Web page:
You're a table, and I don't care what lies underneath

Over the past couple of weeks, Alex, David and I have been hard at work refactoring, discussing, and implementing better support for accessible tables in Gecko. Some of this has seen the light in Firefox 3.6alpha, but the heart of the work is currently only in mozilla-central (AKA Firefox 3.7). Update: As of October 29, these changes have also been ported to the Firefox 3.6 AKA the Gecko 1.9.2 branch and will be in the final release of Firefox 3.6. It will not yet appear in the upcoming release of Firefox 3.6b1, since that was branched off before we landed the IAccessibleTable2 support.

The goal was to:

  1. Refactor our code to become more maintainable.
  2. Expose the same kind of interface to assistive technologies regardless of what lies underneath is a true HTML table, an ARIA table, an ARIA data grid, a XUL tree table etc. There are so many commonalities that ATs should be able to expect similar, if not identical, information from any of these table types.
  3. Implement the IAccessibleTable2 interface that was defined within the IA2 group over the summer.
  4. Get rid of many “todo” items in our Mochitest unit tests.

For The Minefield (Firefox 3.7a1pre) nightly build that will come out today, Friday September 11, the patch that implements IAccessibleTable2 has landed. All header/table cell relations are now defined through proper method calls rather than special forms of accessible relations. This was a big patch with almost 550 kb in size. A quarter of this were IDL changes for IA2, but the rest was all code that had to be reviewed and super-reviewed. It’s definitely the biggest patch I’ve been working on so far since I started working for Mozilla.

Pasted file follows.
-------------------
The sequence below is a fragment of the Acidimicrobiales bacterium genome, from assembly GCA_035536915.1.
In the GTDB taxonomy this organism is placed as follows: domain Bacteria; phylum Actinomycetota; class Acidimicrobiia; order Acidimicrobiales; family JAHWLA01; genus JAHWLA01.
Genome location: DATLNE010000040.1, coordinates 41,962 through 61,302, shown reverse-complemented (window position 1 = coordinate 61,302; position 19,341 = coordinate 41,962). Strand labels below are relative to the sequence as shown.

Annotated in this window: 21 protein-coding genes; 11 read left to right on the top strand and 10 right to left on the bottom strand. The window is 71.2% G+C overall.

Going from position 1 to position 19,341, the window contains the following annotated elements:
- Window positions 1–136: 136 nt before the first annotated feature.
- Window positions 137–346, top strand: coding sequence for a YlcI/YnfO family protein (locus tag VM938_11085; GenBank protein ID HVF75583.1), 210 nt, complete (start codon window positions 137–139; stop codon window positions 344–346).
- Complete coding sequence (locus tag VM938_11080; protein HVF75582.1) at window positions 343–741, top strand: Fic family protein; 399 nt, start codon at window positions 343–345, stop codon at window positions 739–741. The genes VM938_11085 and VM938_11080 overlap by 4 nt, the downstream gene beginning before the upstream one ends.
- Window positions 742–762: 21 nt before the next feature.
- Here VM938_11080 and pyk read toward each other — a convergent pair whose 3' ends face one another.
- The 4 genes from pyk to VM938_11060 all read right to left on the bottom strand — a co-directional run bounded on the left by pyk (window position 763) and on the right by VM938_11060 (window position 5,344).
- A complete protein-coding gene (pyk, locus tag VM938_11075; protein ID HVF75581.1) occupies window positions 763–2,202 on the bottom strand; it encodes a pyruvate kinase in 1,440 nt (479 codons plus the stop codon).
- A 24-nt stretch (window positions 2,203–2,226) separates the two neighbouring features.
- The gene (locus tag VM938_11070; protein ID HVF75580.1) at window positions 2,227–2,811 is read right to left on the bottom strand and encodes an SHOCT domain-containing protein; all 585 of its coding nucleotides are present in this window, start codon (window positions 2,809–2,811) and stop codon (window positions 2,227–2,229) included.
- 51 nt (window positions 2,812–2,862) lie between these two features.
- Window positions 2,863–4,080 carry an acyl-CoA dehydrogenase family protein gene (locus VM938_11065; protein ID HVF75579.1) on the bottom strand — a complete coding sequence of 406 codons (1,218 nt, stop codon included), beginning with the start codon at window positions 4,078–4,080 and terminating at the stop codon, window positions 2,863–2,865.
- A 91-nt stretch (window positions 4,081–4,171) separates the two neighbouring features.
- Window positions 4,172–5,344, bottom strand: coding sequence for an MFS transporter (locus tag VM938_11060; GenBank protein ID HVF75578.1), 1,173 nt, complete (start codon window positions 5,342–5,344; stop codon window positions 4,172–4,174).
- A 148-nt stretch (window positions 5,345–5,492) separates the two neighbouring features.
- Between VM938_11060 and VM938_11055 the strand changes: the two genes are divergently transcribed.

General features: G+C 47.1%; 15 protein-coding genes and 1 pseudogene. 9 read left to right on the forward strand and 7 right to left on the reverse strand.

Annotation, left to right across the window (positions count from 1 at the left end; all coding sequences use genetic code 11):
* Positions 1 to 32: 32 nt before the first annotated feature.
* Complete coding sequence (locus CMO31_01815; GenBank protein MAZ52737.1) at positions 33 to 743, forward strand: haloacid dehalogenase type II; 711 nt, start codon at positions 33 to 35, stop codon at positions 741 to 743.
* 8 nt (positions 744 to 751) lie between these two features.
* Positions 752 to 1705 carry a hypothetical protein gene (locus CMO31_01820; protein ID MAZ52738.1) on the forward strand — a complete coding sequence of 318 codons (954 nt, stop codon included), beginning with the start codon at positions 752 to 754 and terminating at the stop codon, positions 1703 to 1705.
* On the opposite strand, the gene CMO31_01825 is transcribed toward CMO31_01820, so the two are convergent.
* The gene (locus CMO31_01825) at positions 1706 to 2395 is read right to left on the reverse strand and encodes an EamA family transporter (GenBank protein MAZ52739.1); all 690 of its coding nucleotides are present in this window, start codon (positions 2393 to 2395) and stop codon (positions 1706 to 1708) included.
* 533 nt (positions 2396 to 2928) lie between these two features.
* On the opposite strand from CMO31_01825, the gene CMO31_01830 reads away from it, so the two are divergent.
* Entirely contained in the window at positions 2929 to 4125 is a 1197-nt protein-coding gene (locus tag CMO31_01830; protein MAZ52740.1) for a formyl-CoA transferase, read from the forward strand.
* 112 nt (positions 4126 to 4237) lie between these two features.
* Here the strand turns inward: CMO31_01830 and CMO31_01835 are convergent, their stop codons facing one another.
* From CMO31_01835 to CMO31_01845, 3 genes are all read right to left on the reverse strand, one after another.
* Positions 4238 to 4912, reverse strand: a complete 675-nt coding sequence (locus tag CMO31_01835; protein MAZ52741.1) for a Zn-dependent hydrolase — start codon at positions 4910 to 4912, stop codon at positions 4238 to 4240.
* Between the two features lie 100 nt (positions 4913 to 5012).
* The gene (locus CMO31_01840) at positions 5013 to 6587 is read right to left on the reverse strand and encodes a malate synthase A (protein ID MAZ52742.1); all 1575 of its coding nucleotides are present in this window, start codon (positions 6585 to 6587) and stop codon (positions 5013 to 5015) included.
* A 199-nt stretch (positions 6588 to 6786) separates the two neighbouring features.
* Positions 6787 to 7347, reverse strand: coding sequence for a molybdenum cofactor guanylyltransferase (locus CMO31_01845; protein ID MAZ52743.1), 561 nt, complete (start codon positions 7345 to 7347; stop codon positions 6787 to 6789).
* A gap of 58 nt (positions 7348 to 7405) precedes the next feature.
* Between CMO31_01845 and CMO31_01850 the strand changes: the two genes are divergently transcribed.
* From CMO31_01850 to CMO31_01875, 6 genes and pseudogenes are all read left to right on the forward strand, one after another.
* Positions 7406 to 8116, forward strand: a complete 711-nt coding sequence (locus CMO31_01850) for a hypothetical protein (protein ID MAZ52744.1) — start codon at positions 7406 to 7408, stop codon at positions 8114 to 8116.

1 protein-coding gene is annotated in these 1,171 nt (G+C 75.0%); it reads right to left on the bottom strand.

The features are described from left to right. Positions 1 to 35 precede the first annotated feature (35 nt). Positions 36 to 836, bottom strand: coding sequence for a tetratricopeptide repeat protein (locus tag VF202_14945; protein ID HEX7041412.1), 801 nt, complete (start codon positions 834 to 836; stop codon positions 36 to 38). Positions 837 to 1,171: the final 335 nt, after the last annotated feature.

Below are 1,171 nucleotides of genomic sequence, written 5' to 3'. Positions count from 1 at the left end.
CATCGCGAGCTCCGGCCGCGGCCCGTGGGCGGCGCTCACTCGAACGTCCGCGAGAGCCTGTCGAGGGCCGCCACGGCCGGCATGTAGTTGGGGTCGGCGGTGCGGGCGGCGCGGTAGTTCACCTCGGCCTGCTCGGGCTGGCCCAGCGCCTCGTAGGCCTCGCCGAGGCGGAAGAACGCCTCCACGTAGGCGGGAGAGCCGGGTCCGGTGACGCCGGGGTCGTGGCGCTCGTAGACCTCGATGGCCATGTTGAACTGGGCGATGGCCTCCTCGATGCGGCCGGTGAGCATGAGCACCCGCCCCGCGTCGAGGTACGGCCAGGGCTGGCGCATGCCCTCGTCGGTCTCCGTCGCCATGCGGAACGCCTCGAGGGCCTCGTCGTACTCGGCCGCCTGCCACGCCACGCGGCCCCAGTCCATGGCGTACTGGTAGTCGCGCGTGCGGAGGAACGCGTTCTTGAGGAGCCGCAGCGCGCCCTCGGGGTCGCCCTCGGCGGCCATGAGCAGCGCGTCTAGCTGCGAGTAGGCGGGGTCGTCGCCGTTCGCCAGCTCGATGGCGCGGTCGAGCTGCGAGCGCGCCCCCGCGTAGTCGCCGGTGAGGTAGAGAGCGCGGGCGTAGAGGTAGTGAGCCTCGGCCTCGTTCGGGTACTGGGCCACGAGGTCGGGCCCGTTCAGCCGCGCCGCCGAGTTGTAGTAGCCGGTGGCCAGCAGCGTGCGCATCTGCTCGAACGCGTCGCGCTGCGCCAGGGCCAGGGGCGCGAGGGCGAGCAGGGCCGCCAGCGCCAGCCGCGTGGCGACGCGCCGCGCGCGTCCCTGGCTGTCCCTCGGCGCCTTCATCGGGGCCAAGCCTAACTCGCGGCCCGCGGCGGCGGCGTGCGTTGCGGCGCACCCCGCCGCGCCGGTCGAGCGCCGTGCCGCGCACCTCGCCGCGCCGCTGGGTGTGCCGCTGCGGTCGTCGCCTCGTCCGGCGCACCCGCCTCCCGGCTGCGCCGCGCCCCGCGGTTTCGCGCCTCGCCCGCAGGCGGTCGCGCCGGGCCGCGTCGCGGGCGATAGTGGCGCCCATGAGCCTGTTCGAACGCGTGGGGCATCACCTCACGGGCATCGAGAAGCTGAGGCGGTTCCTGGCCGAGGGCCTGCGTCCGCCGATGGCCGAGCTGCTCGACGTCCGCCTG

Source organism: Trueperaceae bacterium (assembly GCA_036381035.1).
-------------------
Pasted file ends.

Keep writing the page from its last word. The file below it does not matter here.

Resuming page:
Over the past few weeks, Alex also refactored our XUL tree exposure to better meet our goal. With 235 KB, this was the second biggest patch I have been working on so far.

Other changes that went in concern selection of cells, rows, unselecting parts of tables etc. Some of these have caused our long “to do” item list of around 80 items to drop to a mere 7 throughout the whole a11y test suite. The table tests were among the first written when we started doing automated tests on a11y some 20 months ago, and it’s cool to finally see this area of the code properly addressed!

With these changes, our number of passing tests is now at 10205 and a total of 7 to-do items.

And this is where you come in! If you’re an accessible tables junkie, know a lot about HTML table make-up, or know of very weird tables out in the wild, go download the latest nightly build and throw the tables at it! Let us know your results, for example by commenting here on the blog, and if you find something that definitely isn’t exposed right, file a bug! We appreciate any and all help you can give us here!

If you’re an AT vendor and plan on implementing support for IAccessibleTable2, here’s a model you can use!

Finally, I’d like to thank all the cool people (module peers and super reviewers) who helped us accomplish what we’ve accomplished so far! With their knowledge and wisdom about the inner workings of Gecko and their respective modules, they helped make our code faster, better and more robust. Keep on rockin’!

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